St Andrew’s on St Georges Terrace, is the church where my parents were married in 1943 and where I went to annual church services as a PLC student. Probably the last service I attended, the church was packed for the funeral of Heather Barr, principal of PLC and lifelong St Andrew’s member who died suddenly and unexpectedly in 1989. Those are my memories of St Andrew’s.
I’ve begun this article with personal memories because in my research I have found plenty of information on the building but very little on the people who worshipped faithfully each week, whose life milestones of baptism, marriage and death were celebrated there. And yet it is people who are the church, not the building.
The birth of St Andrew’s began with the arrival of Rev David Shearer. Through the joint action of the colonial committees of the Established and Free Churches of Scotland, he was commissioned to plant the ‘blue banner’ of Presbyterianism in the colony of Perth, Western Australia. He arrived at Fremantle with his wife, Margaret, and seven children, plus governess, on 1 October 1879. Not one to waste time, he held his first service ten days later in St George’s Hall, Hay Street. His sermon was preached from the deck of HMS Pinafore, the set of the Gilbert and Sullivan musical comedy performed there the previous night.
Determined to fulfill his task of fostering the seed of Presbyterianism in the colony, he applied for and gained crown land in 12 country towns and Fremantle. The land allocated in Stirling and Beaufort Streets in Perth was deemed too far from the centre of things. Shearer therefore dug into his own pocket (fortunately he was a man of means) to the tune of £800 for land in Pier Street. Through his own personal exertions he then raised £600 for the building of a church. Seating 300 the Perth Presbyterian Church at 10 Pier Street was dedicated on 1 August 1882 – less than three years after his arrival. Ten years later, the stone font, the workmanship of inmates of Fremantle prison, was presented to the congregation. In February 1886 it would be the first church in Perth illuminated by gas lighting.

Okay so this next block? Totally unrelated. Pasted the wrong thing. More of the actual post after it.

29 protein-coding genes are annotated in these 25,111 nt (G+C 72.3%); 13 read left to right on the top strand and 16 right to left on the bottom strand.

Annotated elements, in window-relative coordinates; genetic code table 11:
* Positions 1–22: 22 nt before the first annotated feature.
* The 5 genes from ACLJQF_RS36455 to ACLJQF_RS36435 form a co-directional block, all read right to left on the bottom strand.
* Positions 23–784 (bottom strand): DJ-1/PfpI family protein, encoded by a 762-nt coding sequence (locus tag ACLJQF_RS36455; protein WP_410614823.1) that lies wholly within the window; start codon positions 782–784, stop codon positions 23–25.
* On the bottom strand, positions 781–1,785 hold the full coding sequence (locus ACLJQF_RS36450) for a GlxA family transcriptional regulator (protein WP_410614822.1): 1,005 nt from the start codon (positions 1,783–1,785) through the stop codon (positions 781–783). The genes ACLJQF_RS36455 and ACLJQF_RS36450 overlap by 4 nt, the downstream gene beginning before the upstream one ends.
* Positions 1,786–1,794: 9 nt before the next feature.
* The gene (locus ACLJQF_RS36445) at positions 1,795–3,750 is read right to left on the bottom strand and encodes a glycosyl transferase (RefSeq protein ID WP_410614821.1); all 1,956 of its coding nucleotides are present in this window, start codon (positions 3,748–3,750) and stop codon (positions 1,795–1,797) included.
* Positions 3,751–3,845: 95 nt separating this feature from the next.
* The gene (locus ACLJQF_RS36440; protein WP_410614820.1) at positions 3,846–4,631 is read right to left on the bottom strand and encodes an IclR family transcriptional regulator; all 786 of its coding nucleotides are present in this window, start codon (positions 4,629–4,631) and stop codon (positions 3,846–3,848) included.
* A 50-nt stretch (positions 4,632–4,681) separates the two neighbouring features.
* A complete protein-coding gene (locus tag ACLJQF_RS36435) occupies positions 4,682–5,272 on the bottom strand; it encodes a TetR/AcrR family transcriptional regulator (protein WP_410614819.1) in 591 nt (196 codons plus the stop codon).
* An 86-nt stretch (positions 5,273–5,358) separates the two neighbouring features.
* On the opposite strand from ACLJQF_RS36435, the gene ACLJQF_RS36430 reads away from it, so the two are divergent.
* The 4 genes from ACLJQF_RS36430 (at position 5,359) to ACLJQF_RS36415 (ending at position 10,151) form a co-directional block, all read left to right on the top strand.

In those early years a popular occasion for the whole Perth community were the afternoon tea and concerts held annually in the Town Hall to mark the anniversary of the arrival of the Rev David Shearer with his family, and the opening of the church.
David Shearer’s work, as well as church ministry, focused on education within the colony. His vision was for a broad based Christian education and, although he did not live long enough to see it realised, in 1897 the first lessons of what would become Scotch College were held. Presbyterian Ladies College can also trace its formation to a meeting in 1915 of St Andrew’s men in the vestry of the church.
With a surge in optimism throughout the community at the start of a new century, plus a financial boom thanks to gold discoveries, the church fathers decided a new church, able to seat 800, should be built on the corner of Pier Street and St George’s Terrace. The governor, Sir Frederick Bedford, laid the foundation stone of the building we all know on 1 September 1906. A year later the General Assembly of the Presbyterian Church of WA met in the ‘commodious new church’. Rev John Ferguson, Moderator of the Australian Presbyterian Church and visiting from Sydney, remarked, ‘The Presbyterians in the east think the Presbyterian ministers in Western Australia, as a whole are the bravest and most resourceful men the Church possesses in the whole continent of Australia.’
For the next 70 or so years the Assembly would continue to meet in St Andrew’s.